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Nurse-Family Partnership to expand

Nurse-Family Partnership to expand
November 08
05:00 2017

Now in its fifth year, the Nurse-Family Partnership has secured permanent funding and is looking to expand its effort to improve pregnancy outcomes.

The Nurse-Family Partnership is an initiative of the Forsyth County Health Department following a national model in which nurses visit the homes of vulnerable first-time mothers living in poverty. The visits start early in pregnancy and continue until the child’s second birthday, with the goal of improving pregnancy outcomes, child health and development and family self-sufficiency.

The program, which has reduced preventable deaths and improved health outcomes in both mothers and their children, celebrated its fifth anniversary yesterday with a program at Forsyth Medical Center. Since 2012, the program has received over 1,200 referrals, conducted more than 7,400 visits and helped 271 participants.

Currently, the program has five nurses that can serve 125 mothers at a time. The program will be adding three more nurses that’ll be able to serve 75 more mothers, which will clear or reduce the program’s waiting list.

“It’s great because we do have this great community need and with this new expansion we’ll be able to serve more families,” said Nurse-Family Supervisor Christine Wanous.

Up until this summer, the program was mostly funded by a five-year grant from Kate B. Reynolds Charitable Trust that’s come to an end. This summer, Forsyth County commissioners approved $338,000 for the program, which is expected to be reoccurring annual funds. The state approved grant funding for the program with $608,000 for this fiscal year and about $503,000 for subsequent years. Health Department Director Marlon Hunter said he’s hopeful that Reynolds will also commit to two more years of funding.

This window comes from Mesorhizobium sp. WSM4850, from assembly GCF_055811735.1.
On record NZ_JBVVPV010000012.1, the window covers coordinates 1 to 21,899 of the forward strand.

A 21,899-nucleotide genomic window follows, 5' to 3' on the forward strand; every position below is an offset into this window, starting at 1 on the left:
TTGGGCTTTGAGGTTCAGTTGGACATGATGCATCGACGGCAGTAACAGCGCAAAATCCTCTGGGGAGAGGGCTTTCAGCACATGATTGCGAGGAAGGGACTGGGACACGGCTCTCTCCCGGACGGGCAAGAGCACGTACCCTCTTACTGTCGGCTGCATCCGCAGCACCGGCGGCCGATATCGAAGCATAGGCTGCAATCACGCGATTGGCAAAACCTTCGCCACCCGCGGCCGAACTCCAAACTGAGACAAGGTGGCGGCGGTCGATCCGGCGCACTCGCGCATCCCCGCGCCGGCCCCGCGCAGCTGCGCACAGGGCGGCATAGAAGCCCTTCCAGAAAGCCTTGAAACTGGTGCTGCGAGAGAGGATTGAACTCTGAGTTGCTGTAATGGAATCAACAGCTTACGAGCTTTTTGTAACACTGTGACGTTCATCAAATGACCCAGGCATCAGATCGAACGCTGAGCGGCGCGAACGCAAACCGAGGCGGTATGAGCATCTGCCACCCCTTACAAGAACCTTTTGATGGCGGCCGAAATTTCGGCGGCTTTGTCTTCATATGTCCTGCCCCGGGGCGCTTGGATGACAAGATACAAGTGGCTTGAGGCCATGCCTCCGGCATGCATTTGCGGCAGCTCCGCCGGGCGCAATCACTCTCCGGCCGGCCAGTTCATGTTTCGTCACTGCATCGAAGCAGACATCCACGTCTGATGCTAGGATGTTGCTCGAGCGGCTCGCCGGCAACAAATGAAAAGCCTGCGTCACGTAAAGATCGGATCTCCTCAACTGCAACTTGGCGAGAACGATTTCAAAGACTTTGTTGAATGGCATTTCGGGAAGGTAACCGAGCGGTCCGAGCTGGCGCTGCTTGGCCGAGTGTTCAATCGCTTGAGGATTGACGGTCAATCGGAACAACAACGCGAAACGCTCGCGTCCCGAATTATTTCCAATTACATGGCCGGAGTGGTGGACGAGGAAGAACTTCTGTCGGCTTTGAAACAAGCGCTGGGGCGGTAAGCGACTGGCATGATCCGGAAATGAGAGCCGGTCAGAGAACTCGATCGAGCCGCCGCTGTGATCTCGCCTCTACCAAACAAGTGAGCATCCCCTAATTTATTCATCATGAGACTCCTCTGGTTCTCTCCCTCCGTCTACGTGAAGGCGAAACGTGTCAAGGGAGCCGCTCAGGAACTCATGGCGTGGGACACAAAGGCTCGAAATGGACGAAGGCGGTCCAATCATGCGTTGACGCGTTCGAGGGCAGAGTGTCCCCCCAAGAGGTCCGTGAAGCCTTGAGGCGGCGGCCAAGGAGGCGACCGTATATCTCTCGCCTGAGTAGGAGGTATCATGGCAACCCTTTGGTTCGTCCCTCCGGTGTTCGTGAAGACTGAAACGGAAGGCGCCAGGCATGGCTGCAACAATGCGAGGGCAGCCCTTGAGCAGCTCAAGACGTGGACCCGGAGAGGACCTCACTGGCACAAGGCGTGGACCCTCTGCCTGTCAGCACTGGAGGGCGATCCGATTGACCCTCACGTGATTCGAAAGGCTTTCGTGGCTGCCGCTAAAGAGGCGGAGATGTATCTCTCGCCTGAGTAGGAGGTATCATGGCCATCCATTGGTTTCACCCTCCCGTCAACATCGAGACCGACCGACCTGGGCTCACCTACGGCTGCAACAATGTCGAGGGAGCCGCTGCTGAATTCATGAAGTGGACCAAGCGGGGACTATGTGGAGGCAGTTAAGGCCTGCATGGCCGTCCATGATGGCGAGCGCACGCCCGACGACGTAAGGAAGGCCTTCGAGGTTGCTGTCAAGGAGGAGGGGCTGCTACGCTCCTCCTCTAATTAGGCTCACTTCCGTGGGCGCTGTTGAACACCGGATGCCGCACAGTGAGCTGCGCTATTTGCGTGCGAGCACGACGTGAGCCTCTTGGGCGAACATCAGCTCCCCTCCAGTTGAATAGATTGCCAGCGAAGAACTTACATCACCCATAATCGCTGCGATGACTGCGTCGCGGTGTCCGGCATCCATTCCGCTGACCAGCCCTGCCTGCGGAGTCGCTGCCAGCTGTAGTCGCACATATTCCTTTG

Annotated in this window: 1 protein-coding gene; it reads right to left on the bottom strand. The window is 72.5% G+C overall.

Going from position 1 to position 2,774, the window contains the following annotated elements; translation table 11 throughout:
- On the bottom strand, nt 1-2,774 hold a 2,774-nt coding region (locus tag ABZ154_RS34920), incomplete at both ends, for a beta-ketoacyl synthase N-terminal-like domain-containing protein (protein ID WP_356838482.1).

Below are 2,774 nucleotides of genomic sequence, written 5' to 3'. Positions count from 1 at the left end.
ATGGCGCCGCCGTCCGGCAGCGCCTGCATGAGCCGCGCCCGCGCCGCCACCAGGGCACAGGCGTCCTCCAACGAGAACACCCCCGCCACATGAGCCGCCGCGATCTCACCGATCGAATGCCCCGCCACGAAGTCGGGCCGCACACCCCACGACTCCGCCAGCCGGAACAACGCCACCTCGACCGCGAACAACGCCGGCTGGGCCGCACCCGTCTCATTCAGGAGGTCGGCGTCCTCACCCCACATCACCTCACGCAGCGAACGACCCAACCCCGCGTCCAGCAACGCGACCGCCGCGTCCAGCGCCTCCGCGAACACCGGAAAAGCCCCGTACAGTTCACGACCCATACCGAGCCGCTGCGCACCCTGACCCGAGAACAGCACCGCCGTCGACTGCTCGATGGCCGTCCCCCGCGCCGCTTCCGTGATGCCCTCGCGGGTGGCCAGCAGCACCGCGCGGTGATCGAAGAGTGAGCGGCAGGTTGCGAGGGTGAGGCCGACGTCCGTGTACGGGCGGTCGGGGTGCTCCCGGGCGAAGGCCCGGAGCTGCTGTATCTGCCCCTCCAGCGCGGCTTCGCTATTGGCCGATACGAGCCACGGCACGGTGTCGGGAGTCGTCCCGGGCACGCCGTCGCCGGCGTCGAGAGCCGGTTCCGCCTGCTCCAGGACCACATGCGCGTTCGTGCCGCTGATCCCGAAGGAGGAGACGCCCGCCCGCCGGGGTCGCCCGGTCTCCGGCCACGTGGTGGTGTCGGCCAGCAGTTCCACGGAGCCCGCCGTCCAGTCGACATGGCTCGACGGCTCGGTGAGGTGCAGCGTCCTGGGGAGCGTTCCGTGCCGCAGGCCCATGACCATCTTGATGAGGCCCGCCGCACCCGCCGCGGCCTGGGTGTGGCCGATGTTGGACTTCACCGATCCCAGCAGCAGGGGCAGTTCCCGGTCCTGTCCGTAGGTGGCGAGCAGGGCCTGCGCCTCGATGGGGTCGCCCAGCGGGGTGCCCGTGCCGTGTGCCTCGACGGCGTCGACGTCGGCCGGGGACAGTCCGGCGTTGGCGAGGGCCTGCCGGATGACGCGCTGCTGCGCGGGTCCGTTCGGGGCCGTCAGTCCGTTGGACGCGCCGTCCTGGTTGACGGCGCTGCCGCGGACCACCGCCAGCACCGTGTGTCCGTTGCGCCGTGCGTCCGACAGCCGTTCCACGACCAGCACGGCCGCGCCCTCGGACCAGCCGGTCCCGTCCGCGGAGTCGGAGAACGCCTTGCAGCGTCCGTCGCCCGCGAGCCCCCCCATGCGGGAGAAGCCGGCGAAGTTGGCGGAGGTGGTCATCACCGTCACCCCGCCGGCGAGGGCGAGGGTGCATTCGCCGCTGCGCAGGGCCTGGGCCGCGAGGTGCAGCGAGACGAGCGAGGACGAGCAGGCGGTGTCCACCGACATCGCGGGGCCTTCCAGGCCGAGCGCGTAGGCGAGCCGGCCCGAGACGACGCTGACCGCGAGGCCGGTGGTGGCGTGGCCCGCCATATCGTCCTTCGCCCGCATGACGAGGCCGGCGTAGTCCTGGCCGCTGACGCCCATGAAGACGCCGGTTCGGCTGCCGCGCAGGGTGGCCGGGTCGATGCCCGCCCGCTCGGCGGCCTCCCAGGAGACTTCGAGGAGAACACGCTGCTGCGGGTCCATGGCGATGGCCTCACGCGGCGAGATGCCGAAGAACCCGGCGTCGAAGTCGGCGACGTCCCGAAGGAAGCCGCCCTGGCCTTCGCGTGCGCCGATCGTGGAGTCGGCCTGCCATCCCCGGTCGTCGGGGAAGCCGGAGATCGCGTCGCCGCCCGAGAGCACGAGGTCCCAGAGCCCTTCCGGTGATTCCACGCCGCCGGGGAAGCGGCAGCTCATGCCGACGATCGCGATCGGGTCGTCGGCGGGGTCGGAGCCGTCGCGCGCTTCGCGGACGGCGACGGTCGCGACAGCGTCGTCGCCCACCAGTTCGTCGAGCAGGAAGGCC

“It speaks to the value of our nurses and the type of work they’re doing in our community,” said Hunter about the fiscal support for the program.

This expansion comes after the county saw a rise in 2016 infant mortality, which is when a baby less than 1 year old dies. When the Nurse Family Partnership began, the county had a rate of 10.2 deaths per 1,000 live births. Since then, it’s dropped to a historically low 6.4 in 2014 and 7.1 in 2015. Hunter said that programs like Nurse-Family Partnership, Pregnancy Care Management, Care Coordination for Children and Healthy Start/Baby Love Plus have played a large part in that.

“It’s had a huge impact,” said Hunter. “I really feel like that is why we’re seeing a decline in the African-American infant mortality rate from first-time moms, it’s because of some of those case management programs we now have in place.”

The infant morality rate for 2016 was 9.3 deaths per 1,000 live births. Hunter said that while the African-American rate has been falling, the rate in the Hispanic community has increased to 13.0 and is a big part in the overall countywide increase.

“The same type of outreach we did in the African-American community, we’re going to have to do a better job in the Hispanic community,” Hunter told county commissioners in a briefing last month.

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Todd Luck

Todd Luck

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